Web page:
from Chandra of Greer Chicago
Our wedding was a stripped-down affair with a finely-honed list of attendees that included myself, my husband Steve, Judge Hogan and a nice lady whose name I didn’t catch.
Steve and I had been long-time cohabiters when I decided to put a ring on it and proposed to him in mid-December. We set a date of January 12 because that was the fastest we could get all of the legalities taken care of. When we make a decision we like to get on with it.
Our wedding (appointment?) was scheduled for mid-afternoon so we both worked in the morning and met up in the lobby of my office, the Amoco building. At the appointed time I glided down the escalator in a humble grey sweater and grey wool skirt to meet my nervous betrothed in his shirt, tie and only pair of good slacks. He later told me he was scared I wouldn’t show up although that was unlikely since we were living together and I’d have to show up eventually. Maybe he thought I’d throw him over for a rousing discussion of oil shipments from Venezuela. Mmm hmm.
Anyway, we walked over to the Daley Center where Judge Hogan fixed us up. We’ll never forget him saying we seemed to be very much in love. Nor the other young bride and groom who were waiting outside his office and seemed to be very much in a hurry to get married if you catch my drift. I think Judge Hogan’s retired now, but for years, whenever he ran for reelection we affectionately voted for him.
After the ceremony we celebrated at a long-gone restaurant, Randall’s for Ribs. We should have played it like that scene in “Tom Jones," but we kept it civil. We honeymooned in Paris but unfortunately it was about 4 months later.
When East Side Bride asked me to write about what I would do differently if I knew then what I know now I asked myself “Would you have a ‘real’ wedding?” “Would you still hang with Judge Hogan but throw a big party afterwards?” Honestly, the answer is “No” and “No.” I like how we got married. It’s a memory that only we will share and we think there’s something powerfully romantic about that. Neither of us likes being the center of that much attention, anyway.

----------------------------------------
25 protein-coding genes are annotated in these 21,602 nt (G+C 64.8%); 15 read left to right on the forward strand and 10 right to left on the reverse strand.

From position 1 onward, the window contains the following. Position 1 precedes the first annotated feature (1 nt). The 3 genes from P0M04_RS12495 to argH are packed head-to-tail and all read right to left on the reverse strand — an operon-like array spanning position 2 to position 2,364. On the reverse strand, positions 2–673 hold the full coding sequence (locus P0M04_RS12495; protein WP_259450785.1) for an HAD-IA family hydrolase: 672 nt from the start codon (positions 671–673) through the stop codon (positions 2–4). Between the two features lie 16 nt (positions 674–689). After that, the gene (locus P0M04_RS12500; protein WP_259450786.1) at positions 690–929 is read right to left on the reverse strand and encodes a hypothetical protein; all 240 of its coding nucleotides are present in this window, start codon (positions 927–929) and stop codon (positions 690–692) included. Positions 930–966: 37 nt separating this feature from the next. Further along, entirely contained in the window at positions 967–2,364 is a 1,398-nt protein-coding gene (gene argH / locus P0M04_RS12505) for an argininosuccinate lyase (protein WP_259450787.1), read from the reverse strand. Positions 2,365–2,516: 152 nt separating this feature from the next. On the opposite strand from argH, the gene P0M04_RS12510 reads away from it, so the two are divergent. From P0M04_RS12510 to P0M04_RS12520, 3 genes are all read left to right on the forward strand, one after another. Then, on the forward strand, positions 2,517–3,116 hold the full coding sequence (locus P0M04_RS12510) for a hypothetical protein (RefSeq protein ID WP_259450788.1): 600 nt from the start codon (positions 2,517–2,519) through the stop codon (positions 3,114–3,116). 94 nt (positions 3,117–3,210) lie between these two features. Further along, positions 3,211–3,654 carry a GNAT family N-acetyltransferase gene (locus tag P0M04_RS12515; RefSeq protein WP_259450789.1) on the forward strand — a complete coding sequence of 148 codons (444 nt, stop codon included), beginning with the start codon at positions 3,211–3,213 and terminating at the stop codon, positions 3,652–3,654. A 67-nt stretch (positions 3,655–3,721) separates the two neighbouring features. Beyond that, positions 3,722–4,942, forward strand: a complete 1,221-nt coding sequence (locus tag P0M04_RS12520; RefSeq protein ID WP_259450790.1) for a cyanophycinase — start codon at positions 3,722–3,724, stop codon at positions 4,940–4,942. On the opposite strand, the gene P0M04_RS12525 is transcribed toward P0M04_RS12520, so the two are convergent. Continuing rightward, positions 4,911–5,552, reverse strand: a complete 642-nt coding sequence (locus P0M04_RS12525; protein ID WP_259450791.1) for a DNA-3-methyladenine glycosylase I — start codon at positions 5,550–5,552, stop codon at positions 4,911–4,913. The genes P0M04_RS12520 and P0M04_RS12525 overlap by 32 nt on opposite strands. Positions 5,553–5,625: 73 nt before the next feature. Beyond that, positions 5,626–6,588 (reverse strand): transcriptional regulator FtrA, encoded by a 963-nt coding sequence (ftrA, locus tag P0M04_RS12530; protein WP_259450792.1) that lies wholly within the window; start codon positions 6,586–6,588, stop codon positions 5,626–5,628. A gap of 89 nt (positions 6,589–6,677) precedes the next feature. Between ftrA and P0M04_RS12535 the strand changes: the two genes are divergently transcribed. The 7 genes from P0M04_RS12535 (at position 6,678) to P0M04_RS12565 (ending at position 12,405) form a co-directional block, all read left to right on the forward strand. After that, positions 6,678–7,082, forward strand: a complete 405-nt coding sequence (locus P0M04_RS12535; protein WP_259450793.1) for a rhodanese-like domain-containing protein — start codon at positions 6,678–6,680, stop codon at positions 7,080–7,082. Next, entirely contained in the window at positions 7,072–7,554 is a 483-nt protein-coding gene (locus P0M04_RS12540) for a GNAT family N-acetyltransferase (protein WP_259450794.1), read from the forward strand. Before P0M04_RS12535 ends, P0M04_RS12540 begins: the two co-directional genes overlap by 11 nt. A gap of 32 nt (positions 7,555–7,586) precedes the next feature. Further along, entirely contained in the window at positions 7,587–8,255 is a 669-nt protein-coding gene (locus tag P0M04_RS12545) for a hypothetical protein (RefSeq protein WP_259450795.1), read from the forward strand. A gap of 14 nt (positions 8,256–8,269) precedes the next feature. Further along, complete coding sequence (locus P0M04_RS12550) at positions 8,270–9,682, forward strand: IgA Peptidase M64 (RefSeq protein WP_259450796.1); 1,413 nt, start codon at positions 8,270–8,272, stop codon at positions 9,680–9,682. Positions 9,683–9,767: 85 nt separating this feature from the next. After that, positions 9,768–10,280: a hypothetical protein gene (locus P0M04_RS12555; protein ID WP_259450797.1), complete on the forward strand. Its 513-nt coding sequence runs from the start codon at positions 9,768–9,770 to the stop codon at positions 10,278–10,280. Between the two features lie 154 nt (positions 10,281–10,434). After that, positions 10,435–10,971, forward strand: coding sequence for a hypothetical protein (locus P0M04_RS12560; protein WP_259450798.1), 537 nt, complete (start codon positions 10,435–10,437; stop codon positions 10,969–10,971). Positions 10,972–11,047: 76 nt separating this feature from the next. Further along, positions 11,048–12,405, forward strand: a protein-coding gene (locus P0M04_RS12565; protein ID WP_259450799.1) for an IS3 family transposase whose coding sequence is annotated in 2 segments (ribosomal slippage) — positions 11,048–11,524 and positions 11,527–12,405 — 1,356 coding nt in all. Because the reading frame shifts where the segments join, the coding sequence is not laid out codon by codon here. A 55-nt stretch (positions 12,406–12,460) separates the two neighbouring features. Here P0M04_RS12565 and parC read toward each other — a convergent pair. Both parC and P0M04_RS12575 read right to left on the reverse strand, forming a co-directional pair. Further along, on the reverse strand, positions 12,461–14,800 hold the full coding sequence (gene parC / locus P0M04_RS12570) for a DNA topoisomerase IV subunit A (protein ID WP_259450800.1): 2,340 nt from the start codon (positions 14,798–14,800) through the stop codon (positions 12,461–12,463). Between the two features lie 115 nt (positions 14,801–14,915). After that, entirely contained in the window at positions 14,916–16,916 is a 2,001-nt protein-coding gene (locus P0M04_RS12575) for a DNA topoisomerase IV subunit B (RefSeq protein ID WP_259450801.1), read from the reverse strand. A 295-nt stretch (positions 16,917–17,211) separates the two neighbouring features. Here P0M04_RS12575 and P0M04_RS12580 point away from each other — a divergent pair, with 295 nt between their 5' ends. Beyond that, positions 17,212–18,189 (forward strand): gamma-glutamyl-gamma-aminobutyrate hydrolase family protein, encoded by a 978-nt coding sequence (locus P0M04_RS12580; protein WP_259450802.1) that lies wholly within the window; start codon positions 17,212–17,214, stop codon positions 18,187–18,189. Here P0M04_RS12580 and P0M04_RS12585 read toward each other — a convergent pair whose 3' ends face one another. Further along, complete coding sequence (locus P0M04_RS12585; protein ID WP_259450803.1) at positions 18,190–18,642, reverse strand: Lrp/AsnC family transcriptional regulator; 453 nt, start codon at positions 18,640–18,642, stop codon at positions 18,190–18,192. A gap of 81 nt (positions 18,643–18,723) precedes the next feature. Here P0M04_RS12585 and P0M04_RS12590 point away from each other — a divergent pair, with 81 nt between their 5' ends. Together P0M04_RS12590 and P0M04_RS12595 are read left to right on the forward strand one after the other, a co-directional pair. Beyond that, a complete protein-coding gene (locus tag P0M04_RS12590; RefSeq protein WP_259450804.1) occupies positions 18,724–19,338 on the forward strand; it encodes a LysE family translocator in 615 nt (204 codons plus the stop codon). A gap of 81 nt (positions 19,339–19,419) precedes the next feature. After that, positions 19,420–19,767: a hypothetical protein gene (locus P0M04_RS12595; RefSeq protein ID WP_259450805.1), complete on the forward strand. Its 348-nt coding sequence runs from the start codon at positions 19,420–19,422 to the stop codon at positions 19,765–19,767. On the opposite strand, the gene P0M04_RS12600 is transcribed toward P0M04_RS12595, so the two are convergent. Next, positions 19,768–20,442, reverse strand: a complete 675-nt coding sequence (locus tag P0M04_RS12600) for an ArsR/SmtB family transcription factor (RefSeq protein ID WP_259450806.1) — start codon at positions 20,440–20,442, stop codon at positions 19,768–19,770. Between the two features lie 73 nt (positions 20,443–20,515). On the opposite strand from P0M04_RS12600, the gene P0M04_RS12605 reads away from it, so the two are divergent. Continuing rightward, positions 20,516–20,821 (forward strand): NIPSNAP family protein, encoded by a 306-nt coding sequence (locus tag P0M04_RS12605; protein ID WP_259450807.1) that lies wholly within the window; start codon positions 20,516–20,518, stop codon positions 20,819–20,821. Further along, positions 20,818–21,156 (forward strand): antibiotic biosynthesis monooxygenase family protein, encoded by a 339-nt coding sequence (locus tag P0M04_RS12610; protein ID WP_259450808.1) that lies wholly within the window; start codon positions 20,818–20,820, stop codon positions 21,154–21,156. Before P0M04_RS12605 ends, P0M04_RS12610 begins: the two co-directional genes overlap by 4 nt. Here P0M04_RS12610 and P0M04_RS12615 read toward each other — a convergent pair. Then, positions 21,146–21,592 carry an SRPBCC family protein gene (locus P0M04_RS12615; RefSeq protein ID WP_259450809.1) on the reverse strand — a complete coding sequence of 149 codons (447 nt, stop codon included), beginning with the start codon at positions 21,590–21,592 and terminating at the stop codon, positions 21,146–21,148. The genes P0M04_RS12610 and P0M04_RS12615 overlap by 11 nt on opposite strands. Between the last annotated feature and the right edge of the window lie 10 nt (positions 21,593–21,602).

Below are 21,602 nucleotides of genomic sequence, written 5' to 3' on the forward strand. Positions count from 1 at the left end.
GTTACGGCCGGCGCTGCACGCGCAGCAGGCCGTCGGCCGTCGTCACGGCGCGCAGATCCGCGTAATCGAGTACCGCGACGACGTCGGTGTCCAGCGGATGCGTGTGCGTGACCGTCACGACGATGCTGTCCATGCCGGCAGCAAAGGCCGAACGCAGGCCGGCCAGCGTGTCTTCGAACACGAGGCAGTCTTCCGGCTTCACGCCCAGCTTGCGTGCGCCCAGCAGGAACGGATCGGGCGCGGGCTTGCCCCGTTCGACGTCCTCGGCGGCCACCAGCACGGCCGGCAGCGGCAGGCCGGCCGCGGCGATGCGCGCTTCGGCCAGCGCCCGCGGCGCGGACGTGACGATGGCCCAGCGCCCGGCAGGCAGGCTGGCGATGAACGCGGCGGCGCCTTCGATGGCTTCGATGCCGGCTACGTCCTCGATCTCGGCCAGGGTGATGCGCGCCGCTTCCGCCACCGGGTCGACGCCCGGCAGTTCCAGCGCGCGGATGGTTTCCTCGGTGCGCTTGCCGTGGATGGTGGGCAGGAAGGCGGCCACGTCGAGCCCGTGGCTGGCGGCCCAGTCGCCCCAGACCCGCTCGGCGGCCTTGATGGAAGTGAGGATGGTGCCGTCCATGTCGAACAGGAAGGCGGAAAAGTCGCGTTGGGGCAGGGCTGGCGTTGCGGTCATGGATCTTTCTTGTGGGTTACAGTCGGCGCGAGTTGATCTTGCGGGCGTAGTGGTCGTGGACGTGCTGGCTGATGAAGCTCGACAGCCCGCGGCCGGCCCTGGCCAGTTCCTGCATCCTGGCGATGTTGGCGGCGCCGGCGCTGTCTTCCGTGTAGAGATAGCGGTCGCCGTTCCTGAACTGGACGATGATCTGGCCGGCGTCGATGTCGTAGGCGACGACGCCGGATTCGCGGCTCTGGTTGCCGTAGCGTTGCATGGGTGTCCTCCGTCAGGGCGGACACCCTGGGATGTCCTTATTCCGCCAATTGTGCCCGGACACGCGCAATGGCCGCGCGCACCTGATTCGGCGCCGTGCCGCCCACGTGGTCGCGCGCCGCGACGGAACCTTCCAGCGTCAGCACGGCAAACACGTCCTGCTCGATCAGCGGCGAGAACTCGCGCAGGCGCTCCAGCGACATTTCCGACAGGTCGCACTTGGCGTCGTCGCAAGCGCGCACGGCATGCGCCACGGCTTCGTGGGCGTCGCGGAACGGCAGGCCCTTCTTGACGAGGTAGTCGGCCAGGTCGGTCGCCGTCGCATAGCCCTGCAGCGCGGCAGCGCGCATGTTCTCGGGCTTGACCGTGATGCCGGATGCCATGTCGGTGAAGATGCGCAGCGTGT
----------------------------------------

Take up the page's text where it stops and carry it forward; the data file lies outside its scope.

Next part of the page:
If I had it to do over I would ramp up the fabulous factor, oh, about 10000%.
1) First of all, I’d wait until the weather was warmer, perhaps late-May, so I wouldn’t have to celebrate my wedding anniversary in the dead of winter for the next fifty years.
2) I’d still go to work the morning of only because I love a good day into night challenge and this would be the ultimate -- from “Work to Wedding!” in just a few wildly-expensive steps!
3) I’d start with this dress by Michael Kors.
4) And just to keep the guys – and they were ALL guys – in check I’d demurely cover up with this jacket by Willow.
5) I like being on-time for meetings both professional and social so I think I’d need this Gucci watch.
6) Before the ceremony, I’d exchange these for this pair of Rene Caovilla t-straps.
7) I’d sprinkle these Marni crystals on the lapel of my jacket or maybe along the neckline of my dress.
8) And because I need a feminine pop of color I’d exchange my work bag for this Christian Louboutin clutch. I don’t know what I’ve actually done with my work bag but I can’t worry about that right now.
9) A simple black Alexander McQueen suit for my man, paired with a Lee Allison tie and a well-made Church’s brogue. And, yes, he’d wear these things, he likes to look sharp.
10) He’d be carrying a bouquet of pale blue roses from Suzanne Cummings for me (although the little Carnation-laden bouquet he actually gave me was very sweet).
11) We’d upgrade from ribs to a mind-blowing dinner at Alinea.
12) Followed by a night in a mind-blowing suite at Trump Tower and Hotels where we’d have a cake from Bittersweet Pastry waiting for us (we’ll need something that’s been frozen for a year to force down on our first anniversary.)
13) Finally, instead of sending out wedding announcements (which perhaps raise the expectations of gifts which we wouldn’t want) we’d write notes on lovely, heart-shaped Twinrockers paper to our family and closest friends telling them how much they mean to us and how we looked forward to continuing to share our lives with them as wife and husband. Despite the fact they weren’t invited to our wedding.
So that would be our nuptial extravaganza. Over the top, oh yeah, but this is all hypothetical anyway so what the hell. But 24 years later I can honestly say how we were actually married was just fine. More than fine. We’re still together, still in love and that’s what counts. Oh, and we’re going to Paris for our 25th wedding anniversary. In the dead of winter.
(Catch up with the rest of the series here.)